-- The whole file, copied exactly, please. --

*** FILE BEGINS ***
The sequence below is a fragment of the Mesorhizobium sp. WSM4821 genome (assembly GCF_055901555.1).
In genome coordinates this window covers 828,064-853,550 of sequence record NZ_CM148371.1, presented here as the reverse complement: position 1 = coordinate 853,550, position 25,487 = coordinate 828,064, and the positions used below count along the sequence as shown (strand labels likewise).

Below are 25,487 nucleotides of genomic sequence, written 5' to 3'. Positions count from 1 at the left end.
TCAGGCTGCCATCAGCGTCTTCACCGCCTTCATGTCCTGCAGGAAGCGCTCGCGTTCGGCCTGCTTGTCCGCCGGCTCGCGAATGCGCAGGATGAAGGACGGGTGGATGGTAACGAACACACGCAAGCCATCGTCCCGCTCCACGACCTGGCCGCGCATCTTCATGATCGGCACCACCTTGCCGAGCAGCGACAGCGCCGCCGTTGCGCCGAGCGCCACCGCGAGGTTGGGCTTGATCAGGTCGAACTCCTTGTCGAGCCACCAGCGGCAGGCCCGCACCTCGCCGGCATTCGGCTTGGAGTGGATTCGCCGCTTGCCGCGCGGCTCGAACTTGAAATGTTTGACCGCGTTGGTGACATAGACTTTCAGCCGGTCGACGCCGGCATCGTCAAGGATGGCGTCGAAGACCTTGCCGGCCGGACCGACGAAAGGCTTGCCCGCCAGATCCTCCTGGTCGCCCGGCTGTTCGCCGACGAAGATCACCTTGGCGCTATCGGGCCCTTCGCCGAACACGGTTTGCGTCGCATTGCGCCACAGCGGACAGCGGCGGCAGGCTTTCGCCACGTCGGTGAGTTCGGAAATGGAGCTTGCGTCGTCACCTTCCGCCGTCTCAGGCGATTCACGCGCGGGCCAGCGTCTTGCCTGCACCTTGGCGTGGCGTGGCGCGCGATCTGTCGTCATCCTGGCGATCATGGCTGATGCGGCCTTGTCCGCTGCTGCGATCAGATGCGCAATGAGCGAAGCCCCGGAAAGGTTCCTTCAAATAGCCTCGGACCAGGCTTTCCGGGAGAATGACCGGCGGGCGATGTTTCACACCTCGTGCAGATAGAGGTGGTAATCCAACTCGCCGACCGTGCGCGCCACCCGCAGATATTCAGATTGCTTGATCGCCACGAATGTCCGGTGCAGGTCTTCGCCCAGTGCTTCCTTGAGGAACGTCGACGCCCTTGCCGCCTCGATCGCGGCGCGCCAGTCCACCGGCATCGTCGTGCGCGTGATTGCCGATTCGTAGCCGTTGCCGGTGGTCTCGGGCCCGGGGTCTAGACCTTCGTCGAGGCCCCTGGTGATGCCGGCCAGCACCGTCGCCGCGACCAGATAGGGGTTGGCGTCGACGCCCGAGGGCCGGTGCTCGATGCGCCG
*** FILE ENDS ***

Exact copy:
The sequence below is a fragment of the Mesorhizobium sp. WSM4821 genome (assembly GCF_055901555.1).
In genome coordinates this window covers 828,064-853,550 of sequence record NZ_CM148371.1, presented here as the reverse complement: position 1 = coordinate 853,550, position 25,487 = coordinate 828,064, and the positions used below count along the sequence as shown (strand labels likewise).

Below are 25,487 nucleotides of genomic sequence, written 5' to 3'. Positions count from 1 at the left end.
TCAGGCTGCCATCAGCGTCTTCACCGCCTTCATGTCCTGCAGGAAGCGCTCGCGTTCGGCCTGCTTGTCCGCCGGCTCGCGAATGCGCAGGATGAAGGACGGGTGGATGGTAACGAACACACGCAAGCCATCGTCCCGCTCCACGACCTGGCCGCGCATCTTCATGATCGGCACCACCTTGCCGAGCAGCGACAGCGCCGCCGTTGCGCCGAGCGCCACCGCGAGGTTGGGCTTGATCAGGTCGAACTCCTTGTCGAGCCACCAGCGGCAGGCCCGCACCTCGCCGGCATTCGGCTTGGAGTGGATTCGCCGCTTGCCGCGCGGCTCGAACTTGAAATGTTTGACCGCGTTGGTGACATAGACTTTCAGCCGGTCGACGCCGGCATCGTCAAGGATGGCGTCGAAGACCTTGCCGGCCGGACCGACGAAAGGCTTGCCCGCCAGATCCTCCTGGTCGCCCGGCTGTTCGCCGACGAAGATCACCTTGGCGCTATCGGGCCCTTCGCCGAACACGGTTTGCGTCGCATTGCGCCACAGCGGACAGCGGCGGCAGGCTTTCGCCACGTCGGTGAGTTCGGAAATGGAGCTTGCGTCGTCACCTTCCGCCGTCTCAGGCGATTCACGCGCGGGCCAGCGTCTTGCCTGCACCTTGGCGTGGCGTGGCGCGCGATCTGTCGTCATCCTGGCGATCATGGCTGATGCGGCCTTGTCCGCTGCTGCGATCAGATGCGCAATGAGCGAAGCCCCGGAAAGGTTCCTTCAAATAGCCTCGGACCAGGCTTTCCGGGAGAATGACCGGCGGGCGATGTTTCACACCTCGTGCAGATAGAGGTGGTAATCCAACTCGCCGACCGTGCGCGCCACCCGCAGATATTCAGATTGCTTGATCGCCACGAATGTCCGGTGCAGGTCTTCGCCCAGTGCTTCCTTGAGGAACGTCGACGCCCTTGCCGCCTCGATCGCGGCGCGCCAGTCCACCGGCATCGTCGTGCGCGTGATTGCCGATTCGTAGCCGTTGCCGGTGGTCTCGGGCCCGGGGTCTAGACCTTCGTCGAGGCCCCTGGTGATGCCGGCCAGCACCGTCGCCGCGACCAGATAGGGGTTGGCGTCGACGCCCGAGGGCCGGTGCTCGATGCGCCG